This morning I had the chance to speak with Rece Davis—host of ESPN’s College Football Live pregame show and College Gameday basketball road show—about the Capital One Cup (he’s a member of the advisory board), tonight’s Duke-UNC basketball game, and teams who could make a run at the title during March Madness. The following is a transcript of our conversation:
How did the Capital One Cup come about?
It was an effort and initiative by Capital One to try to reward the best overall athletic programs at the highest level of intercollegiate athletics, meaning in Division I only, for their cumulative performance on the field. What we do is on both the men’s and women’s side we take 13 sports and they’re divided into groups, the highest group being the one that fans follow most closely—men’s basketball, football, baseball. For the women’s side it’s softball, volleyball, women’s basketball. Those sports based on their finish in national championship races are awarded points, and those are weighted more heavily than some of the other sports. All of them are important, but we wanted for the fans to identify a little bit and be able to easily follow and understand how the standings came about, and in order to do that we gave a little more weight to the sports that are normally the highest spectator sports. But the most important thing about the entire Capital One Cup—the competition’s great, people can keep up with it on our website, they can keep up with the bragging rights, how their school’s doing, how their rivals are doing—but the most important thing is that Capital One is offering $200,000 to both the men’s winner and the women’s winner to fund graduate-level scholarships for student-athletes.
We spend so much time talking about how in a perfect world athletics are an avenue in order for student-athletes to pursue their education or further their education. Capital One is putting its money where those mouths are in order to give student-athletes an opportunity to further their education. At the end of the spring season we’ll announce the winners; the two winners will come to the ESPY [Awards] in Los Angeles in July to pick up their award, and Capital One will give them the money to fund those graduate-level scholarships. I think it’ll be a great and exciting thing for the schools to compete in and the fans to follow along by the various media platforms. They can root for their team and see that it’s not only important, in Duke’s case for instance, to do well in men’s basketball, but lacrosse—also a weighted sport in group two—soccer teams, golf teams, all of those have importance in the standings.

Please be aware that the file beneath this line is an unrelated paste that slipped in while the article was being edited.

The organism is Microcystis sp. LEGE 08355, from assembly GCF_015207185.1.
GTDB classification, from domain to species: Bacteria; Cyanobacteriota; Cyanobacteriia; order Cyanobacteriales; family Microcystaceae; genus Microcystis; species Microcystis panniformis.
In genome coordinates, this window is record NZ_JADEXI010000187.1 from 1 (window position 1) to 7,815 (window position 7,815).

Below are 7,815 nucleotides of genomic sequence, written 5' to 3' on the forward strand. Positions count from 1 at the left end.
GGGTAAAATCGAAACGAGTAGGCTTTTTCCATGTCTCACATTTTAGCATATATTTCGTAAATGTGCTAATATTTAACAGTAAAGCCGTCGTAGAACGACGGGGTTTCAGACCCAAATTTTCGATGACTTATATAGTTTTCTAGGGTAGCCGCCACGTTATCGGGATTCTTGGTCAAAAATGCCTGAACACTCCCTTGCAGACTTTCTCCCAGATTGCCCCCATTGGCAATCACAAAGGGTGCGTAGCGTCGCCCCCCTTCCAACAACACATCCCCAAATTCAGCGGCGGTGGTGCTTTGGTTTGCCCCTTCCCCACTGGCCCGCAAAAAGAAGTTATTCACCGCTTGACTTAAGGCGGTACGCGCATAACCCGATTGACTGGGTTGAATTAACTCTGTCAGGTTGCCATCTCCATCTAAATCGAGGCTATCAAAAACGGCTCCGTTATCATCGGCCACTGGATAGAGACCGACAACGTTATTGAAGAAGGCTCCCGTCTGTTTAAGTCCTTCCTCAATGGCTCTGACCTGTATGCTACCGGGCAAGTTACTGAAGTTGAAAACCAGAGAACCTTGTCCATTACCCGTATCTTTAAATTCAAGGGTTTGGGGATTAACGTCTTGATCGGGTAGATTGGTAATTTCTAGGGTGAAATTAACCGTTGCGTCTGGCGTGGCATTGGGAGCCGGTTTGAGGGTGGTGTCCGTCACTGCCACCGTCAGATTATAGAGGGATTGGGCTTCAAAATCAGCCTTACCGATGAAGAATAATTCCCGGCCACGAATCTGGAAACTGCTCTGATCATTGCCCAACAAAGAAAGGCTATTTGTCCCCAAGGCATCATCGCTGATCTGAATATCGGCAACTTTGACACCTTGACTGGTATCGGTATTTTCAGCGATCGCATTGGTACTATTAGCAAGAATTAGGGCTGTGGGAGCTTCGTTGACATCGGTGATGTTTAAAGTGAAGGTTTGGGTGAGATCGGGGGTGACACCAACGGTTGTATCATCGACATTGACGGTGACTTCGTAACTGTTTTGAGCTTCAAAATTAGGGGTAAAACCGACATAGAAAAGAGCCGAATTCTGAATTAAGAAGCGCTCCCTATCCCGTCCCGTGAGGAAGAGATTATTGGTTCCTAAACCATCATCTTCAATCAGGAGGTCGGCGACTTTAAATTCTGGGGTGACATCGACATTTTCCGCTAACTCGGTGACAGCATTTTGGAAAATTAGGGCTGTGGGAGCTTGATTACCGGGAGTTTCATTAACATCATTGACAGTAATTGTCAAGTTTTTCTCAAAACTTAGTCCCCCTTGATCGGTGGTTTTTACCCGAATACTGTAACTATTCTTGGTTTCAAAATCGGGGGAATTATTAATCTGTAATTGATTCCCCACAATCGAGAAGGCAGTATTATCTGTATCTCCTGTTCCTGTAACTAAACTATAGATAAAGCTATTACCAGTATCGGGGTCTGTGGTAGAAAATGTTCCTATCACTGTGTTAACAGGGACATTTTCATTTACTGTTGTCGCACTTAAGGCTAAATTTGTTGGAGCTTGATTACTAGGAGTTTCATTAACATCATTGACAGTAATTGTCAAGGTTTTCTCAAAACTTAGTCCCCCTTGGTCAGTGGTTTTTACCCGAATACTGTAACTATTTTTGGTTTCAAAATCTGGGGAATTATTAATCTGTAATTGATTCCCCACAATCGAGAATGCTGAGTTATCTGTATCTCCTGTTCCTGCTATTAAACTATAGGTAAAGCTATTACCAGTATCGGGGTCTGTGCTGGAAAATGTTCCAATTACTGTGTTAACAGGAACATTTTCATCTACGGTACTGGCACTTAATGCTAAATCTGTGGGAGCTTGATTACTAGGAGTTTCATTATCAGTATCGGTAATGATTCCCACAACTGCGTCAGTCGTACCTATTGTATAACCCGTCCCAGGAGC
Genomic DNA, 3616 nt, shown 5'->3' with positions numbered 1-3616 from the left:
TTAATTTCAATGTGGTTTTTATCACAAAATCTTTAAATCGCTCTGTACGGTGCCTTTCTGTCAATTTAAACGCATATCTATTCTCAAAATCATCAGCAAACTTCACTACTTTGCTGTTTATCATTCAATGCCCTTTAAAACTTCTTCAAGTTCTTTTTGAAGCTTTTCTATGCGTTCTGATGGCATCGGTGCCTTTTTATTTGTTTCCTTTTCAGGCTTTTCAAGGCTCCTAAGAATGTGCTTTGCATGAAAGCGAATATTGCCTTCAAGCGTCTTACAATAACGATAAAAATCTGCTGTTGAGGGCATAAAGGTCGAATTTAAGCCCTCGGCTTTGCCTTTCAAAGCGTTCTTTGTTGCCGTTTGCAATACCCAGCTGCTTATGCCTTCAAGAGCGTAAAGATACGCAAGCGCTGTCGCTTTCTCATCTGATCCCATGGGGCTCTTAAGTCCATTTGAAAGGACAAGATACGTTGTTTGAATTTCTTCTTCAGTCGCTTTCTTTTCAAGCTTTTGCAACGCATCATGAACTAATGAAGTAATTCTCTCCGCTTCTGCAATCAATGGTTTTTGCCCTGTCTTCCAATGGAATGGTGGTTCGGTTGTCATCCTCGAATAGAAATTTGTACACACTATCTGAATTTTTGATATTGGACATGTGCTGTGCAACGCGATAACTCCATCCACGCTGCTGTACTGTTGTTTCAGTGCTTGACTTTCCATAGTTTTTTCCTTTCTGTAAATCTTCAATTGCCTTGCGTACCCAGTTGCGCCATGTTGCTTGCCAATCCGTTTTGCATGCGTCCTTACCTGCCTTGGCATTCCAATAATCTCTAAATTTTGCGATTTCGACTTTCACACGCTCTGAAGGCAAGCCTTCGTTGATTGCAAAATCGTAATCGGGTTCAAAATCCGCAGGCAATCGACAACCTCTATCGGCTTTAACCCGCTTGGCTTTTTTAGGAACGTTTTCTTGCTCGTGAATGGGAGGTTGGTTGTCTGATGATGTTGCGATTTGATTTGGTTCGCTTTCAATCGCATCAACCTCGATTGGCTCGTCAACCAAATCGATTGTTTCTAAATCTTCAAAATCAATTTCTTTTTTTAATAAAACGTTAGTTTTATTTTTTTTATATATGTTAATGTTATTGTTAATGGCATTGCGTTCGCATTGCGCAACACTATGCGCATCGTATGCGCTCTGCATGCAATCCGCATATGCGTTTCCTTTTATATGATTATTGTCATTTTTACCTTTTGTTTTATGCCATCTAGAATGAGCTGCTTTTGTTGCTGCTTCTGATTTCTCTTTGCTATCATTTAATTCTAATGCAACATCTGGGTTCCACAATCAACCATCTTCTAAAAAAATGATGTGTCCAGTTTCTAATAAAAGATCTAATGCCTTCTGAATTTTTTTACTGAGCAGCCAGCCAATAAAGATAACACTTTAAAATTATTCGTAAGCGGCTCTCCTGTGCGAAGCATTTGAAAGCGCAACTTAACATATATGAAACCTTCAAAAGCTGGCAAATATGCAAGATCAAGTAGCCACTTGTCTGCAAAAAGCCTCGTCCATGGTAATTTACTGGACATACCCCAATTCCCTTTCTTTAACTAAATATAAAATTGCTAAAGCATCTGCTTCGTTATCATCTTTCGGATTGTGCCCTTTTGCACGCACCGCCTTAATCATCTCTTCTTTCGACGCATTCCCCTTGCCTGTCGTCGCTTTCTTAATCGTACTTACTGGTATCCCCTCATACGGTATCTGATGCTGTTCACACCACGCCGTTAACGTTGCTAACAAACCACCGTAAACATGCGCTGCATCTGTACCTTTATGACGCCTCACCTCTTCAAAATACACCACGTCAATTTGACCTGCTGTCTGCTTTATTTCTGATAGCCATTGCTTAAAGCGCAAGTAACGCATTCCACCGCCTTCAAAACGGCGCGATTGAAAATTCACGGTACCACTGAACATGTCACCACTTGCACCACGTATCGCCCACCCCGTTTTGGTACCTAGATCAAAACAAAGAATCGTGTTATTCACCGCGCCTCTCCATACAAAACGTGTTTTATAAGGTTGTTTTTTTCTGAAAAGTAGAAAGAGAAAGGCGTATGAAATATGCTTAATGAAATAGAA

Today is the most important day of the year for a lot of students here at Duke: the Duke-North Carolina game in Cameron. What do you think makes this rivalry so special and what are some of your favorite Duke-Carolina moments?
There are so many great moments. Number one, what I think makes [the rivalry] excellent is proximity and the commitment to excellence. A lot of rivalries measure themselves solely by whether you beat the other guy—that’s important for North Carolina and Duke, but it’s more important for them to strive to win championships. It’s not the be-all, end-all [to win or lose in the regular season], even though it might feel that way sometimes for some of the fans. There’s always something more to strive for, and when this rivalry is at its best is when these two teams are both competing for national championships, and when they both are potentially No. 1 seeds in the NCAA Tournament. I can remember [Jay] Bilas talking about when he was an assistant that there was some thought that you didn’t really want to play [UNC] in the Final Four or the national championship…. Not that Duke was afraid to do it, I’m not suggesting that.
Perfect example, North Carolina wins the national championship in basketball a couple of times, Duke comes back and wins it last year. There’s a chance to keep the rivalry going in a circle and to continue to pursue championships. It’s a weird twist of fate if they were to ever wind up meeting in the NCAA Tournament. You might not ever get the opportunity to atone for that; you might never get your shot at redemption. I remember after North Carolina lost [in the tournament in 1991], Jay telling the story that Coach K came in and told the guys, “Just because they lost doesn’t give us permission to lose.” Duke of course went on to win that game in ’91 against UNLV and went on to win the national championship. I think the way that they push one another to excellence, the way that when one wins a championship it spurs the other one onto greatness and just strengthens the resolve to be the best they can be, I think all those things make [the rivalry] great. Continue reading